In the highest room of the tallest skyscraper sits the executive suite, where behind the boardroom doors, all of the chief officers are plotting for war. “Business Wars” is an unauthorized look at how corporations grab our attention and thus, our wallets. This beloved Wondery podcast brings to us the world of corporate warfare, complete with the rise, and sometimes ruin, of the biggest companies in the world. And just in time for the holidays, they’ve come out with their newest season titled “Christmas Movie Wars.”
“Business Wars” has released nearly 400 episodes, as fans of the show keep demanding more. Released in usually seven parts, episodes average at about 30 minutes, weaving us through the elaborate battle plans of companies like Nike, Blackberry, Death Row Records, and more. This podcast comes recommended to us from the Christmas movie expert himself, Bran Gray of “Deck The Hallmark.”
But it’s Christmas, and no doubt we’ve all noticed the steady rise in original Christmas and holiday movies being released in recent years. They aren’t all good, and they won’t all be within the Christmas canon that includes Elf, Christmas With The Kranks, Love Actually or even Jim Carrey’s Grinch. But no one dominates this kind of Christmas movie market more than Hallmark.
Well, at least Hallmark did rule the Christmas movie market for years, but in recent years, a new foe has appeared. Lifetime has been releasing holiday movies here and there since the mid-2000s. They were similar to Hallmark original movies, as they followed all of the same tropes and rarely strayed from the rom-com path. But Hallmark reigned supreme, especially after establishing their Countdown to Christmas in 2009, when the channel released over a dozen Christmas films leading up to the holiday. Even when Lifetime began to make more Christmas movies in 2012, launching their own Christmas movie programming, Hallmark could not be topped.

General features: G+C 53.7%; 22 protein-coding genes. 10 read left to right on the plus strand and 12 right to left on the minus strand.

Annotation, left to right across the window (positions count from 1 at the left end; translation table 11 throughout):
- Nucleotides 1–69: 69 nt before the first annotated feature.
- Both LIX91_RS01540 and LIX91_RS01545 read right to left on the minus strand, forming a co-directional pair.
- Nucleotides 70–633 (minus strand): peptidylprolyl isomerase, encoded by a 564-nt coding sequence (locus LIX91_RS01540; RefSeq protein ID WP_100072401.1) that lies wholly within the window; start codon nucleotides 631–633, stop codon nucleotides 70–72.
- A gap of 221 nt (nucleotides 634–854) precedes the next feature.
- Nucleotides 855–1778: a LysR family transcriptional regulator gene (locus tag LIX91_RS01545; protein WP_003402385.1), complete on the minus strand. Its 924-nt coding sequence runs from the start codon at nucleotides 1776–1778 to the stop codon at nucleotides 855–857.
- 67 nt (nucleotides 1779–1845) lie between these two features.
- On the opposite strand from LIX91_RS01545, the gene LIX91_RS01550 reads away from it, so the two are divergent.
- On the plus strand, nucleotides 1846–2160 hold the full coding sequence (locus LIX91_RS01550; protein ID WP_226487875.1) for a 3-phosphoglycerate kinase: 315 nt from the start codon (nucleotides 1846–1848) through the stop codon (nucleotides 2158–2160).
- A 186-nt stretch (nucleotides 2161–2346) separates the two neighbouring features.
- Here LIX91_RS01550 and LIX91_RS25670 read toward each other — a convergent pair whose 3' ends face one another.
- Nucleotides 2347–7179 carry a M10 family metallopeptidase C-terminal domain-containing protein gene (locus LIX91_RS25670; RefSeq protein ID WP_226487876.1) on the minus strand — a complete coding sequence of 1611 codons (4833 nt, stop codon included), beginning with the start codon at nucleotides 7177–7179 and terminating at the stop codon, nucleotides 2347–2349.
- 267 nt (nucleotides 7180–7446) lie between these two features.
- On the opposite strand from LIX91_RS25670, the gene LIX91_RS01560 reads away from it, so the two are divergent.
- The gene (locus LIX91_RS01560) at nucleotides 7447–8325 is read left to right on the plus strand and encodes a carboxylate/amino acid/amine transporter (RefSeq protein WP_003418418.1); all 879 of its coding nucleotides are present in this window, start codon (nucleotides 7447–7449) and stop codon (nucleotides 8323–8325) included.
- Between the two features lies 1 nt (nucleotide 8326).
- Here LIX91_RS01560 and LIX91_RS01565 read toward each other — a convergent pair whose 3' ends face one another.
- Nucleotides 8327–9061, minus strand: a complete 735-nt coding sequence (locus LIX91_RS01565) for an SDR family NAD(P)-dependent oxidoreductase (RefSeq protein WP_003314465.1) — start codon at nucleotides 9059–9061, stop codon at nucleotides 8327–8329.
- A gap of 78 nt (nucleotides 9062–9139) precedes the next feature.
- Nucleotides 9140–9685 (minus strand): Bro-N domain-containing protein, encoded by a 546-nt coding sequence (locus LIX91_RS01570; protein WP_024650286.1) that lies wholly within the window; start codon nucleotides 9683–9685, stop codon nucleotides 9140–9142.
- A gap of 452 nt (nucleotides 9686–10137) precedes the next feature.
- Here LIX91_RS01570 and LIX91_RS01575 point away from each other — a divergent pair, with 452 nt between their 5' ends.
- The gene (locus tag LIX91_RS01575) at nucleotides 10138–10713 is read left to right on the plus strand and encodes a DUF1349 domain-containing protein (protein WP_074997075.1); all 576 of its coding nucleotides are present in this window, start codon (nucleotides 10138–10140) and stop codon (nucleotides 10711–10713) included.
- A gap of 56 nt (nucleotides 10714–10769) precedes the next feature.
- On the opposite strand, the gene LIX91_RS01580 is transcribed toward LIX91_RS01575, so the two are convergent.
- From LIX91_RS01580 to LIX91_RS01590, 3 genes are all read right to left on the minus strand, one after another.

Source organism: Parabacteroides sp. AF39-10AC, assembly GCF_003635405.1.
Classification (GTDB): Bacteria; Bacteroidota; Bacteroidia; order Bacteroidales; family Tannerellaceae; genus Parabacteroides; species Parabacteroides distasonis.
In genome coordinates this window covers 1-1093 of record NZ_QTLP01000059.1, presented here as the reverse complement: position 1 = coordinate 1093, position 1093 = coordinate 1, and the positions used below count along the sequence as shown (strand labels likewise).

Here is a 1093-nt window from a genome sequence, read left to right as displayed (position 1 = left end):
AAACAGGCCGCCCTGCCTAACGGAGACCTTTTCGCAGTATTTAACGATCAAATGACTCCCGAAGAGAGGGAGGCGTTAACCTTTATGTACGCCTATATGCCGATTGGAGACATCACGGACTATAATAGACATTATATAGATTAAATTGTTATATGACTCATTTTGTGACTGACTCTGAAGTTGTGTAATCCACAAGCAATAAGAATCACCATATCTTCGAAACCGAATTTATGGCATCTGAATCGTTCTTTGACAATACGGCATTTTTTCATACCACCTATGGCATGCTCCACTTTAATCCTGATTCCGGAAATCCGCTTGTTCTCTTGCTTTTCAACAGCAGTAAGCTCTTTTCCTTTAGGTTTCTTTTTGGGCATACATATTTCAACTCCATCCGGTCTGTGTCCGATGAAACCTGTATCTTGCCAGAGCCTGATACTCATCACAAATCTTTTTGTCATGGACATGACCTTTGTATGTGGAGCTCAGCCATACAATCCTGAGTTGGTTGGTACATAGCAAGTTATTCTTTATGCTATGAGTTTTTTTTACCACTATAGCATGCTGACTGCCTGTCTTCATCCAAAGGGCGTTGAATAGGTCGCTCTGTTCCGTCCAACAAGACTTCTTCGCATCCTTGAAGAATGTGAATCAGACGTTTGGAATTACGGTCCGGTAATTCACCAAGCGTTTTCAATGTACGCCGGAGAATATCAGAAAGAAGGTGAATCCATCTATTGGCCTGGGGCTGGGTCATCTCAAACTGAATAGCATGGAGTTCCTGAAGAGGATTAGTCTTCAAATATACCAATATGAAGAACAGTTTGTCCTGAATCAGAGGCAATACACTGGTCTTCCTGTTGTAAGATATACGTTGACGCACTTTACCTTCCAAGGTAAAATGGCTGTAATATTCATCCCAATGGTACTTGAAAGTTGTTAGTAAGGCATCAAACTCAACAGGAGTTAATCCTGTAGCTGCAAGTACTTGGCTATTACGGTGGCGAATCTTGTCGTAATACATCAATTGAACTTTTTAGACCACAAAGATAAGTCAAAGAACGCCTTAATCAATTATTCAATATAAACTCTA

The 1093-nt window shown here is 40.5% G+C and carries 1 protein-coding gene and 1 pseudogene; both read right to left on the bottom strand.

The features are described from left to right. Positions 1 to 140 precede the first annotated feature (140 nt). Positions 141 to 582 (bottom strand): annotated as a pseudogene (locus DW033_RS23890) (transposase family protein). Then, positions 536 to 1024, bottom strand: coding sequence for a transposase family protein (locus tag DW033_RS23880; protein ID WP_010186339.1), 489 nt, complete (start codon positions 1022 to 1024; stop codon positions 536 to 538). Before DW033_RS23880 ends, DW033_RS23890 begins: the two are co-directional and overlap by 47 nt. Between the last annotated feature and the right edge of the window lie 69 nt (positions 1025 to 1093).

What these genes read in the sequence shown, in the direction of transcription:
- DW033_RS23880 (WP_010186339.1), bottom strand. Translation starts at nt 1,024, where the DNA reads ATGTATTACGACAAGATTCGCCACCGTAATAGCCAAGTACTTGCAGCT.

Then comes what “Business Wars” calls the Great Christmas Movie Explosion. In 2018, Lifetime makes a big move, striking Hallmark right in its Achilles Heel: diversity. It’s sad, but it’s true. That year, Lifetime made more Christmas movies than ever before, casting a number of diverse, non-white leads. But Hallmark still stays on top, launching a streaming app where you can watch any of their movies whenever you wanted.
Oh, but 2018? That’s not too far back. Streaming services were well-established by that point; Hallmark’s app was nothing new. Suddenly, Netflix is in the Christmas movie game, as they didn’t take long to capitalize on its vastly superior legacy, resources, and connections with Hollywood actors.
Now, in 2021, Netflix has been pumping out movies where Vanessa Hudgens continues to play more and more characters within the same film; we finally got the gay Christmas movie we deserve in Happiest Season on Hulu, and Peacock, HBO, Apple TV+, and so many more have hopped on the original Christmas movie trend.
“Business Wars” actually makes these stories, which could be bogged down with all the semantics of the corporate world, extremely compelling. The production quality is through the roof, creating a fascinating look into the battle tactics companies have used against each other. Many are still open ended, like this Christmas Movie Wars series. It’s most recent episode, the fifth chapter in this story, brings us to the COVID-19 pandemic, when movie sets had to be shut down, and Hallmark and Lifetime are in danger of not being able to produce as many movies as they used to. “Business Wars” begs the questions: who will come out on top of the Christmas Movie Wars, and will it even be Hallmark or Lifetime?